<a href=”https://www.youtube.com/watch?v=e13NRP_pQpQ” rel=”nofollow” target=”_blank”> <img src=”https://img.youtube.com/vi/e13NRP_pQpQ/0.jpg” alt=”0″ title=”How To Choose The Correct Channel Type For Your Video Content ” /> </a> Harvard achieves science-based climate goal set in 2008 On desktop, click and drag your mouse for 360° views. On mobile, use the YouTube app to watch these videos, and move your phone to explore. With a headset, such as Google Cardboard, use the YouTube mobile app to load the video and look around. In addition to the overall effect from being in a better building, several specific factors were found to have impacts on participants’ cognitive function scores. The high-performing, green-certified buildings used in the study had environments more frequently within the thermal comfort zone defined by the American Society of Heating, Refrigerating, and Air-Conditioning Engineers (ASHRAE) organization, which resulted in 5.4 percent higher cognitive function scores. Brighter, blue-enriched lighting, such as daylighting, in the green-certified buildings was also associated with better sleep quality at night, which in turn led to better cognitive performance the following day. This finding supports research showing the impacts of lighting on circadian rhythm; a bigger contrast in daytime and nighttime light exposures can help regulate the release of melatonin, the hormone responsible for inducing sleep. Curbing carbon on campus Related The key to working better, sleeping better, and feeling better could be rooted in the design, maintenance, and operation of the buildings where we spend the majority of our time, a new Harvard study has found.The national study, conducted by researchers at the Harvard T.H. Chan School of Public Health’s Center for Health and the Global Environment (CHGE) and SUNY Upstate Medical, is the first to show that working in high-performing, green-certified buildings can improve employee decision-making using objective cognitive simulations.Researchers looked at 10 high-performing buildings in five cities across the United States, including Harvard’s double LEED Platinum Blackstone South building. The team collaborated with the Office for Sustainability (OFS) and Harvard Real Estate to use Blackstone as a “living laboratory” to study the relationship between building conditions and occupants’ productivity and well-being.Researchers assessed the effect of lighting and thermal conditions on the cognitive performance of office workers. Courtesy of Piers MacNaughtonThe study found that occupants in high-performing, green-certified office environments scored 26 percent higher on tests of cognitive function, had 30 percent fewer symptoms of sick building syndrome, and had 6 percent higher sleep quality scores than those in high-performing but noncertified buildings.“Our University is the perfect test bed for innovation and research related to buildings and health. Through our partnership with the Office for Sustainability, we were able to kick off our study at the Blackstone buildings at Harvard before scaling our research to four other cities across the U.S.” said Piers MacNaughton, a postdoctoral fellow at Harvard Chan School and project manager for the study.Twenty-four Harvard employees agreed to participate in the weeklong health assessment, which included two cognitive function tests, daily surveys, and wearing watches that tracked sleep quality. On each testing day, environmental conditions, such as thermal conditions and lighting, were also monitored in each participants’ workspace.360° Comparison of Harvard’s Blackstone Buildings: Impact of Green Buildings on Cognitive Function “Our goal is to improve the health of all people, in all buildings, everywhere, every day. To do this we are merging building science with health science and advocating for what we call ‘buildingomics’ — a new approach that examines the totality of factors in the building-related environment that influence human health, well-being, and productivity,” said Joseph Allen, assistant professor at Harvard T.H. Chan School of Public Health and principal investigator of the Healthy Buildings program at the Harvard Center for Health and the Global Environment. “We are passionate about moving science out of public health journals and into the hands of decision-makers, so we developed ‘The 9 Foundations of a Healthy Building,’ a concise synthesis of 30 years of scientific data on the key elements that make buildings healthy.”The research grew out of the team’s previous COGfx Study, which found cognitive function scores doubled when participants were in simulated green building environments with enhanced ventilation compared to environments representative of conventional buildings. For this study, the team built on those results by going from the lab to real building environments, concluding that even in buildings that have high ventilation rates and low chemical concentration, there are additional benefits of green certification, and factors such as lighting and thermal conditions, which may improve the work and health of occupants.Jack Spengler, Akira Yamaguchi Professor of Environmental Health and Human Habitation, the co-principle investigator of the study, placed this study in a larger context. “When you think of the urbanization that is going on around the world, we will see a doubling of our built environment before the century is over. We better do it right — energy wise, material-wise, and to optimize the human condition in those environments.”Members of the Harvard T.H. Chan School of Public Health research team Erika Eitland (from left), Memo Cedeño Laurent, and Professor Joe Allen discuss the study. Courtesy of Harvard Chan SchoolIn related research, CHGE recently received the inaugural grant from the Office for Sustainability’s new Campus Sustainability Innovation Fund to study and quantify the health impacts of biophilic design, the concept of introducing nature into the built environment. The team will use the grant to fund a mobile virtual reality lab to simulate exposure to indoor environments, and to recruit student and staff participants to monitor in the lab and in Harvard buildings with varying levels of natural elements.The fund is part of Harvard’s reinvigorated “living lab” initiative, which encourages and supports projects that use the campus as a test site for developing solutions that enhance well-being and mitigate climate impact, or help neighboring communities tackle these problems. As part of this effort, OFS and CHGE are engaged in a multiyear partnership to use campus spaces to inform public health research and apply the findings in capital projects and renovations, such as House renewal.“It is especially important now to be taking the evidence presented to us through scientific discovery and acting on it as an institution and as individuals,” said Heather Henriksen, director of the Harvard Office for Sustainability. “Exciting possibilities for scaling change result when we use the campus to inform research and then translate the findings of that research into practical changes in the way we construct and operate our buildings.”Blackstone was the first building in New England to receive a second platinum certification from the U.S. Green Building Council under the LEED for Existing Buildings: Operations and Maintenance program. Originally awarded in 2007 under the LEED for New Construction rating system, it was the first building at Harvard — and in all of higher education — to achieve LEED Platinum. Driven by the University-wide Sustainability Plan and the research of its faculty, Harvard is committed to building and operating healthier, more productive spaces. With 113 LEED-certified spaces, the University currently has more certified projects than any higher education institution in the world.In addition to numerous energy and water-reducing strategies employed at Blackstone, the building’s indoor environmental quality was and remains a priority for the management team. An indoor air-quality plan was implemented during construction that minimized dust; all carpet, fabric, adhesives, and paints are nontoxic; a green cleaning program is used; more than 90 percent of occupants have access to daylight; windows and ceiling fans are operable; and views of the Charles River were emphasized as part of the design.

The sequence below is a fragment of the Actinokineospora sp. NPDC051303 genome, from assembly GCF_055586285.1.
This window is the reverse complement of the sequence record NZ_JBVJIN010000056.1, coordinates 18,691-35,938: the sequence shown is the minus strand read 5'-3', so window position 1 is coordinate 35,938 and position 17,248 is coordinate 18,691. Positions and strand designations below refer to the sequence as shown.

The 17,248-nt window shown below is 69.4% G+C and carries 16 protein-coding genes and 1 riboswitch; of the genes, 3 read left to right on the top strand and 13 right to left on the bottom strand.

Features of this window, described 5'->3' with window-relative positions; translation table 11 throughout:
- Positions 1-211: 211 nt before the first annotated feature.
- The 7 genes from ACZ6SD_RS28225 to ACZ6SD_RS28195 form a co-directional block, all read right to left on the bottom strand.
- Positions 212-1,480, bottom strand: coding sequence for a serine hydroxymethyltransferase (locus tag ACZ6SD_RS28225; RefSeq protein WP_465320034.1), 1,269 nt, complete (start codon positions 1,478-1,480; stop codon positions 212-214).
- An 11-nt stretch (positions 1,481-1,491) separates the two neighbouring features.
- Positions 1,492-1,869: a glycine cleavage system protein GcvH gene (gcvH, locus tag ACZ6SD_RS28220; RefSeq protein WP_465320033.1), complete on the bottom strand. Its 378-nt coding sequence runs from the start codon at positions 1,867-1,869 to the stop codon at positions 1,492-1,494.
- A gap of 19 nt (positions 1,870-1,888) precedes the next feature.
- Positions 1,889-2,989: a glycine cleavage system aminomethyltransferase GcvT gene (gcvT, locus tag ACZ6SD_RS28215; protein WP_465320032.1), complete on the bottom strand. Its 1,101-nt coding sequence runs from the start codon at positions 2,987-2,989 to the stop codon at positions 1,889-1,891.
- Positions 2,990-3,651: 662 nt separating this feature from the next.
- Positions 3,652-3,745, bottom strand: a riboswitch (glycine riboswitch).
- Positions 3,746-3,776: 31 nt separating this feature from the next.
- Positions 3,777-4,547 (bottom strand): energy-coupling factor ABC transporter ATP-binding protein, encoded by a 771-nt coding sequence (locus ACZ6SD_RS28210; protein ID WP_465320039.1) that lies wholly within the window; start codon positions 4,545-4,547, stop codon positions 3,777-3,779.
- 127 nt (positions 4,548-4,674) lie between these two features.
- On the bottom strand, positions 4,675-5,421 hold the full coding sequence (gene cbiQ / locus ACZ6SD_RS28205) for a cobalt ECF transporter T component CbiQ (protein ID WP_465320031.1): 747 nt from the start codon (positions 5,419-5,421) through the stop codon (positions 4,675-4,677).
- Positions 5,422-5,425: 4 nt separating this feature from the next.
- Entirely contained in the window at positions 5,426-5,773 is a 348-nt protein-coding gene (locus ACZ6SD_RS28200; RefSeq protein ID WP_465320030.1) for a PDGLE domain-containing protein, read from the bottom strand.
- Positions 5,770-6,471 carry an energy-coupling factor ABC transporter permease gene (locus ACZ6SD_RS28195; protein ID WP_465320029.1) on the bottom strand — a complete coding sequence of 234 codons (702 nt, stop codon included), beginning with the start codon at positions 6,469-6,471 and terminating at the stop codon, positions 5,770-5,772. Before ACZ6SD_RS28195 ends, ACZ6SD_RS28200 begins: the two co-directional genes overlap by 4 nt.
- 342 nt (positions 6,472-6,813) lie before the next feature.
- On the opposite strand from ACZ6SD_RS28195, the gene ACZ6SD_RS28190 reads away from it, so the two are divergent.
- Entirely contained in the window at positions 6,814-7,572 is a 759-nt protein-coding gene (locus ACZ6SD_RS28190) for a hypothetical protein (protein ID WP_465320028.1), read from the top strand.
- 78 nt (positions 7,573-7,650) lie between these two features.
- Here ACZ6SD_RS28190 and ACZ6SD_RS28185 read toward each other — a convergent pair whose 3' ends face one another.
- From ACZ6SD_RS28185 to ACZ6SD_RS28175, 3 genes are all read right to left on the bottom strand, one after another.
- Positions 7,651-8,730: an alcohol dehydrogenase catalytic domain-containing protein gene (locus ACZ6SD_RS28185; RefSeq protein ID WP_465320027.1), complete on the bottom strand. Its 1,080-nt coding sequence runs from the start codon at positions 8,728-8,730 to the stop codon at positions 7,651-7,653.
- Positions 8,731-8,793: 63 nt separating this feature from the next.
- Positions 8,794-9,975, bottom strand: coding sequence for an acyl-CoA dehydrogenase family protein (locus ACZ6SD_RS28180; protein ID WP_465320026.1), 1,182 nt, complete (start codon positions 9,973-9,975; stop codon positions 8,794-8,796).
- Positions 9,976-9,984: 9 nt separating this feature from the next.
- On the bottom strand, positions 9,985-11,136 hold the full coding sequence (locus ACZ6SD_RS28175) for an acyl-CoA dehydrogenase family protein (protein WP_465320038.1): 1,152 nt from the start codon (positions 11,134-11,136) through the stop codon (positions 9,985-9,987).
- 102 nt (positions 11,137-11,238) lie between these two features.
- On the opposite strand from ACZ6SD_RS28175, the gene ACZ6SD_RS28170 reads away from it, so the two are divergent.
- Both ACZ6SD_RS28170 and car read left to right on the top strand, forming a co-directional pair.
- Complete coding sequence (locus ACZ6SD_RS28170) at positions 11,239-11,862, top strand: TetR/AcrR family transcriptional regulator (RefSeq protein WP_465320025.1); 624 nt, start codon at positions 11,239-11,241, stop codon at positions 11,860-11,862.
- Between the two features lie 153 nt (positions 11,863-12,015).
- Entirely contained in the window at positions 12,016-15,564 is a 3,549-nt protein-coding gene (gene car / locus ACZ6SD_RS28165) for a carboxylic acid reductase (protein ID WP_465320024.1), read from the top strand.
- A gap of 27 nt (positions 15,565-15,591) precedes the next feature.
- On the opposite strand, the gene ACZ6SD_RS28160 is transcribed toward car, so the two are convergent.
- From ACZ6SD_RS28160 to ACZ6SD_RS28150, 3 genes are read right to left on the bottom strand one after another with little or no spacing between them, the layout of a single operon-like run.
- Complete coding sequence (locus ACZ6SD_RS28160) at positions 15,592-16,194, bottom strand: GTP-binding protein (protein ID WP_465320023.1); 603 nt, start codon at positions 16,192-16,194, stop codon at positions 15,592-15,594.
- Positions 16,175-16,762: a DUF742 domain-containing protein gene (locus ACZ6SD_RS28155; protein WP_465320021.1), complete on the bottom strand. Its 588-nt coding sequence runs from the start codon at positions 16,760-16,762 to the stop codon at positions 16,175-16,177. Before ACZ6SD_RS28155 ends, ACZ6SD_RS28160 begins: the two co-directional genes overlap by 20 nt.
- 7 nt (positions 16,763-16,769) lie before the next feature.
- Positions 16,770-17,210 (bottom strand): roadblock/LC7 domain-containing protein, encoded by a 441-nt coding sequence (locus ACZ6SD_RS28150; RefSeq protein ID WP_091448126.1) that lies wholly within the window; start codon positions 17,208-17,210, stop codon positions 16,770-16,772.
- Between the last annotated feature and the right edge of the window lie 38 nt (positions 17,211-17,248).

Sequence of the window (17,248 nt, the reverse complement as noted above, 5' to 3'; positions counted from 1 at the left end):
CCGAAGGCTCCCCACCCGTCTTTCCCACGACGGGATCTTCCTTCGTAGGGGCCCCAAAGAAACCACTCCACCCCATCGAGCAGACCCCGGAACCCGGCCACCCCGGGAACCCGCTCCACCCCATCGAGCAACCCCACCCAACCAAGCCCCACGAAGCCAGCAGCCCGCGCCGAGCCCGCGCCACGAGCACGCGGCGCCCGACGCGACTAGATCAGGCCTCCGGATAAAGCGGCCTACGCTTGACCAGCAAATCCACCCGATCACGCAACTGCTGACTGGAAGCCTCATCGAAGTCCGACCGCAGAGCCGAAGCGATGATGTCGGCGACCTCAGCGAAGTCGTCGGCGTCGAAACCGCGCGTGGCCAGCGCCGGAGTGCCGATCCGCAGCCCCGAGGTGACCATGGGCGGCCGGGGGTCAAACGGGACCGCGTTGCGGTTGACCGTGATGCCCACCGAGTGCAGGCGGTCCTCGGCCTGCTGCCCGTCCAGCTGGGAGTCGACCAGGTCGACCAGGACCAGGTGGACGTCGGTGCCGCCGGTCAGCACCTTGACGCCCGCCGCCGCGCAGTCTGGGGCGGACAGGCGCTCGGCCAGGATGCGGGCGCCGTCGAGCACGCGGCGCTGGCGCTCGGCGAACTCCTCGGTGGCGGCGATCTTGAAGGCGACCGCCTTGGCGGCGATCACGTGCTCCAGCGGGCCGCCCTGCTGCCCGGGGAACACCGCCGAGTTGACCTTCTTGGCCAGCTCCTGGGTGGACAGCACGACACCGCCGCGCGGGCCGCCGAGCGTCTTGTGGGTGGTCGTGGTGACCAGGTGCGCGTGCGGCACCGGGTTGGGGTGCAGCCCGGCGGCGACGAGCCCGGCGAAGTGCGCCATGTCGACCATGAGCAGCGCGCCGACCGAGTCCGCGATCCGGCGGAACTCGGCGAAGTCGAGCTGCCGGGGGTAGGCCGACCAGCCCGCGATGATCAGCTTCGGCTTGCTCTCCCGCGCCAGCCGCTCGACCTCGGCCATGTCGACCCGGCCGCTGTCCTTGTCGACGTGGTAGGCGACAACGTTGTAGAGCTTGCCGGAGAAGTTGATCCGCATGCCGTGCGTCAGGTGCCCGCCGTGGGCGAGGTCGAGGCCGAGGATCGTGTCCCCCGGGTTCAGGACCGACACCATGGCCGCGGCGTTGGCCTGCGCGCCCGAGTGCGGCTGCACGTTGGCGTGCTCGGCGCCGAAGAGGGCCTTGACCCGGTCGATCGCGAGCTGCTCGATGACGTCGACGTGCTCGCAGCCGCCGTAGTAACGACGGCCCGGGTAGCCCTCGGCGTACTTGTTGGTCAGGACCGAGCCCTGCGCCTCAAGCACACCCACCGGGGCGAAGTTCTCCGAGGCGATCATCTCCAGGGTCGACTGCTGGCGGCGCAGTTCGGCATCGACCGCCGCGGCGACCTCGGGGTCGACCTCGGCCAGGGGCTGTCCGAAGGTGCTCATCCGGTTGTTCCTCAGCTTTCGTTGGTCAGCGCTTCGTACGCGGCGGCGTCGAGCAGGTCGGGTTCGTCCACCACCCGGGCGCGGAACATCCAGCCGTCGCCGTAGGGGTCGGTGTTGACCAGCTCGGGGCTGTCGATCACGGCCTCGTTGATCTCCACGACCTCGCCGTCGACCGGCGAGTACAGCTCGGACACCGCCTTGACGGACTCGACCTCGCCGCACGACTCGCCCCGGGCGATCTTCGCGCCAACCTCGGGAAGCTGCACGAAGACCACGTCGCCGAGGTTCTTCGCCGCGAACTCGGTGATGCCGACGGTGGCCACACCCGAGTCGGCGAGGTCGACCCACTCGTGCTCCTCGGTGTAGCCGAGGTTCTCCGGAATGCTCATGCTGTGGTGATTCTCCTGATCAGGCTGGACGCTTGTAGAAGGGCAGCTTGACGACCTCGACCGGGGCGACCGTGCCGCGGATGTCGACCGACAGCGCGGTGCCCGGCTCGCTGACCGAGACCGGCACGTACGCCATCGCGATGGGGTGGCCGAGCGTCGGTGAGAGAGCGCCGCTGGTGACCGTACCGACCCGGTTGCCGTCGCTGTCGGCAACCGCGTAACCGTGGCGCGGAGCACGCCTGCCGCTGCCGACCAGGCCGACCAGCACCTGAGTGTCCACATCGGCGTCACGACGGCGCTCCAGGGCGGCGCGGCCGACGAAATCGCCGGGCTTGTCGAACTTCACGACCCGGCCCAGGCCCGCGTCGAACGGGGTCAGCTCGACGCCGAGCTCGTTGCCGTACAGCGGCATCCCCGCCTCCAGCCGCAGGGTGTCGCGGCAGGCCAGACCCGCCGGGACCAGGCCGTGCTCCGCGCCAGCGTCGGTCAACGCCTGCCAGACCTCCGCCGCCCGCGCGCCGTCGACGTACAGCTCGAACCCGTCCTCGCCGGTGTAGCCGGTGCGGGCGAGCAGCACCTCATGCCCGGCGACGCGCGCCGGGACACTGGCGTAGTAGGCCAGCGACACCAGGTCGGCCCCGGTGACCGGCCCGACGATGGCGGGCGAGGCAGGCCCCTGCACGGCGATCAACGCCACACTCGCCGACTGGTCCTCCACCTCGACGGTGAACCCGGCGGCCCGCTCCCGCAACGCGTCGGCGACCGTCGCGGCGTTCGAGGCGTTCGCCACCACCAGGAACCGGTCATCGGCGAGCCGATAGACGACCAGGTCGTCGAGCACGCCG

Dr Ingrid Tall, owner of Cosmetic Image Clinic, has sold her Norman Park investment property. Photo: Bruce Long.FORMER Australian Medical Association Queensland boss, media identity and political aspirant Dr Ingrid Tall has sold her Norman Park investment property for a tidy $2.32 million.Dr Tall, who now runs Cosmetic Images Clinics in the Brisbane CBD, has owned the property at 8 Wynnum Rd, Norman Park, for two decades.GET THE LATEST REAL ESTATE NEWS DIRECT TO YOUR INBOX HEREThis property at 8 Wynnum Rd, Norman Park, has just sold for $2.32m.The home at 8 Wynnum Rd, Norman Park, as seen from the front.The home has been snapped up by a couple of empty nesters moving from a large acreage property on Brisbane’s southside.While they might be downsizing in terms of the land and house, the buyers are certainly upsizing when it comes to views.MILLIONS CHANGE HANDS DURING HUGE AUCTION WEEKThe kitchen in the home at 8 Wynnum Rd, Norman Park.More from newsParks and wildlife the new lust-haves post coronavirus18 hours agoNoosa’s best beachfront penthouse is about to hit the market18 hours agoThe view from the deck at 8 Wynnum Rd, Norman Park.The four-bedroom riverfront home offers spectacular, panoramic views of the river and city.The traditional Queenslander-style house has a timeless gabled white and navy facade and retains original features such as wooden floors, VJ walls and high ceilings.BRISBANE HOUSE PRICES LEAVING SYDNEY FOR DEADInside the home at 8 Wynnum Rd, Norman Park.The property is very private, bound by only one neighbour and with Norman Creek on the other side.The house is two-storey and split into two completely separate, self-contained living zones.Sarah Hackett of Place negotiated the sale.Records show the property last sold for $822,000 in 2001.WHAT QUEENSLANDERS WANT IN A HOMEVideo Player is loading.Play VideoPlayNext playlist itemMuteCurrent Time 0:00/Duration 0:29Loaded: 0%Stream Type LIVESeek to live, currently playing liveLIVERemaining Time -0:29 Playback Rate1xChaptersChaptersDescriptionsdescriptions off, selectedCaptionscaptions settings, opens captions settings dialogcaptions off, selectedQuality Levels720p720pHD540p540p360p360p270p270pAutoA, selectedAudio Trackdefault, selectedFullscreenThis is a modal window.Beginning of dialog window. Escape will cancel and close the window.TextColorWhiteBlackRedGreenBlueYellowMagentaCyanTransparencyOpaqueSemi-TransparentBackgroundColorBlackWhiteRedGreenBlueYellowMagentaCyanTransparencyOpaqueSemi-TransparentTransparentWindowColorBlackWhiteRedGreenBlueYellowMagentaCyanTransparencyTransparentSemi-TransparentOpaqueFont Size50%75%100%125%150%175%200%300%400%Text Edge StyleNoneRaisedDepressedUniformDropshadowFont FamilyProportional Sans-SerifMonospace Sans-SerifProportional SerifMonospace SerifCasualScriptSmall CapsReset restore all settings to the default valuesDoneClose Modal DialogEnd of dialog window.This is a modal window. This modal can be closed by pressing the Escape key or activating the close button.Close Modal DialogThis is a modal window. This modal can be closed by pressing the Escape key or activating the close button.PlayMuteCurrent Time 0:00/Duration 0:00Loaded: 0%Stream Type LIVESeek to live, currently playing liveLIVERemaining Time -0:00 Playback Rate1xFullscreenChris Hemsworth’s Byron Bay mega-mansion00:29
Roberto Di Matteo described Chelsea’s Champions League triumph against Napoli as one of the club’s greatest victories.The Blues overturned a 3-1 first-leg deficit at Stamford Bridge, where Branislav Ivanovic’s extra-time winner took them into the quarter-finals. Ivanovic fired in Chelsea’s winner.It was Chelsea’s third win in as many matches under interim boss Di Matteo, who paid tribute to his players.AdChoices广告He declared: “I’ve had some great nights, I have to say. But that one will probably go down in this club’s history – to have come back from a two-goal deficit.“The players showed they care about the club and the supporters. Some of the players couldn’t even run at the end because they had cramp, but they just kept fighting.“For the club, it meant a lot to still be able to play in the Champions League. Everybody was delighted.”Follow West London Sport on TwitterFind us on Facebook